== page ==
That’s all there is to it. Take the above rules as the operational definition of the Dirac notation. It’s like with the delta function - written alone it doesn’t have any meaning, but there are clear and non-ambiguous rules to convert any expression with to an expression which even mathematicians understand (i.e. integrating, applying test functions and using other relations to get rid of all symbols in the expression – but the result is usually much more complicated than the original formula). It’s the same with the ket : written alone it doesn’t have any meaning, but you can always use the above rules to get an expression that make sense to everyone (i.e. attaching any bra to the left and rewriting all brackets with their equivalent expressions) – but it will be more complex and harder to remember and – that is important – less general.

Now, let’s look at the spherical harmonics:

on the unit sphere, we have

thus

and from (3.30.1) we get

now

from (3.30.3) we get

so we have

so forms an orthonormal basis. Any function defined on the sphere can be written using this basis:

where

If we have a function in 3D, we can write it as a function of and and expand only with respect to the variable :

In Dirac notation we are doing the following: we decompose the space into the angular and radial part

and write

where

Let’s calculate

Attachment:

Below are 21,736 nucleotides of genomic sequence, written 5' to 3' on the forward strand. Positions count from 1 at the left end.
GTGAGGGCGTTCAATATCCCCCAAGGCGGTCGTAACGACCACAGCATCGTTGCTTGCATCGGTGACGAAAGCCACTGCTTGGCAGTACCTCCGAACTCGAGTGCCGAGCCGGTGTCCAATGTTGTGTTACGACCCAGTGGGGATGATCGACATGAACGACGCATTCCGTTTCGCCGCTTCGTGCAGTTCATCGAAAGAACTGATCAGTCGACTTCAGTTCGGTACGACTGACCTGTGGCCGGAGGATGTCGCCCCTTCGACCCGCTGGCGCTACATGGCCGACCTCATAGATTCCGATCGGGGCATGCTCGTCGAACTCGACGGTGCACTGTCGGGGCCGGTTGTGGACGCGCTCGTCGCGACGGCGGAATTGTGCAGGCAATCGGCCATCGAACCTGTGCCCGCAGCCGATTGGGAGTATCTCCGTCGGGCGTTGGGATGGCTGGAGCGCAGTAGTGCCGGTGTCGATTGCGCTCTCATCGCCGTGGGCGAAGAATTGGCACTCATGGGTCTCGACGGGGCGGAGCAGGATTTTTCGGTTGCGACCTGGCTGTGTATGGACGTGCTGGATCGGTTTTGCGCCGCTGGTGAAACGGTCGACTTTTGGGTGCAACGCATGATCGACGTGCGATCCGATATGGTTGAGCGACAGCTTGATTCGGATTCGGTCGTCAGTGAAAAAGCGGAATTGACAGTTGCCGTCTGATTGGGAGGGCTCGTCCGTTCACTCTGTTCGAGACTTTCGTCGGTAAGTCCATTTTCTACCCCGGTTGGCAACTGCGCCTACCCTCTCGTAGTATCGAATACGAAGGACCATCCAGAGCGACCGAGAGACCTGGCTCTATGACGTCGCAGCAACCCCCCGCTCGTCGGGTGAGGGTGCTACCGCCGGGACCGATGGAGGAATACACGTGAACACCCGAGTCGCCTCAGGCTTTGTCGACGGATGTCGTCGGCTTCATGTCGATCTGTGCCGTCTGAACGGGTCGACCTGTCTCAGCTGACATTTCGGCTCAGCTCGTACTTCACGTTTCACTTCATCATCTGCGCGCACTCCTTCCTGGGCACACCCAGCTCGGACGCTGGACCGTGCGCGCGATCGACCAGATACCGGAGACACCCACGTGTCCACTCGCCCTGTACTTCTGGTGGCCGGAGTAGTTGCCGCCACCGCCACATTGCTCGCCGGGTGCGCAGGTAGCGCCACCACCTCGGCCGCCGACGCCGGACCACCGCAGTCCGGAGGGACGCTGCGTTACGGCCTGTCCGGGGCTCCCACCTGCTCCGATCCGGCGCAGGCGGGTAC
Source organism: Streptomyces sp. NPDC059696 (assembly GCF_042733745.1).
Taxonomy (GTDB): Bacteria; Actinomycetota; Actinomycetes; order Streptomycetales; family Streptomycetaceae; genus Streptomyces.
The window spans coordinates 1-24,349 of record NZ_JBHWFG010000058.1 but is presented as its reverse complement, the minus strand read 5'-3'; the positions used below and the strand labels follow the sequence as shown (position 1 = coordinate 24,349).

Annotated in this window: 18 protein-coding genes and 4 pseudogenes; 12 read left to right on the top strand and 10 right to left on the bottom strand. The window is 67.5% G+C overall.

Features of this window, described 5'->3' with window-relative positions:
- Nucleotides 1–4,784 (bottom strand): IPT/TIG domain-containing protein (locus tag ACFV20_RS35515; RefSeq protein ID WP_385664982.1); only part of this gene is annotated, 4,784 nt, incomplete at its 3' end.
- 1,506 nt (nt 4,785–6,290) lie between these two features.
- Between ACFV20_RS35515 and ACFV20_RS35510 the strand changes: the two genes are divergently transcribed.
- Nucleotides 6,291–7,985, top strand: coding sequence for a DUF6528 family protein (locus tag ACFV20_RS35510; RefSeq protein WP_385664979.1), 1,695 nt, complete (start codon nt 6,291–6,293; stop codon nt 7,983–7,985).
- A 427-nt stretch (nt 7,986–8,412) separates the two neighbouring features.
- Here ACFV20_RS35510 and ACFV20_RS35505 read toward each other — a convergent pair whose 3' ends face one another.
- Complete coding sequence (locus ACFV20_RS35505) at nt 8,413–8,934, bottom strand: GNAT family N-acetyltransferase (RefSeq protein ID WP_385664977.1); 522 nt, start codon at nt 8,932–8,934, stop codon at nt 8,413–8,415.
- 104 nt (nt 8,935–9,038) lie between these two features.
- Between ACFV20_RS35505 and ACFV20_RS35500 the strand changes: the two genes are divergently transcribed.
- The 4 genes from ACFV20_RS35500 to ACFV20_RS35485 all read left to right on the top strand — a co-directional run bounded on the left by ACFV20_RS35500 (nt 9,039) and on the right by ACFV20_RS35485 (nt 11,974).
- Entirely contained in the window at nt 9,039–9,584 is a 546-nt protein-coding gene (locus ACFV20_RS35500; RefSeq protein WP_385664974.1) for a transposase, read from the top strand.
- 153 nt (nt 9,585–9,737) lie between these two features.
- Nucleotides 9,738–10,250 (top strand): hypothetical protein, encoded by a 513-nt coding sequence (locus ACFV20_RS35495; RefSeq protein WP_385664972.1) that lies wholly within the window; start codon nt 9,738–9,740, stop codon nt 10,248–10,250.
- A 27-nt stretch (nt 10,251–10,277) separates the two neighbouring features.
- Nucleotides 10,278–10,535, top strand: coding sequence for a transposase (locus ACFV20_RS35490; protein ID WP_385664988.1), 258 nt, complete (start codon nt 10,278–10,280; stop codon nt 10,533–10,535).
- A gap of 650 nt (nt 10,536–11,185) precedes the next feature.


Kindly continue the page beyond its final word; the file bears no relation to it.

so

We must stress that only acts in the space (not the space) which means that

and leaves intact. Similarly,

is a unity in the space only (i.e. on the unit sphere).

Let’s rewrite the equation (3.30.4):

Using the completeness relation (3.29.1):

we can now derive a very important formula true for every function :

where

or written explicitly

(3.18.1)¶

# 3.19. Homogeneous Functions (Euler’s Theorem)¶

A function of several variables is homogeneous of degree if

By differentiating with respect to :

and setting we get the so called Euler equation:

in 3D this can also be written as:

## 3.19.1. Example 1¶

The function is homogeneous of degree 1, because:

and the Euler equation is:

or

Which is true.

## 3.19.2. Example 2¶

The function is homogeneous of degree -1, because:

and the Euler equation is:

or

Which is true.

# 3.20. Green Functions¶

Green functions are an excellent tool for working with a solution to any ODE or PDE. In this text we explain how it works and then show how one can calculate them using FEM.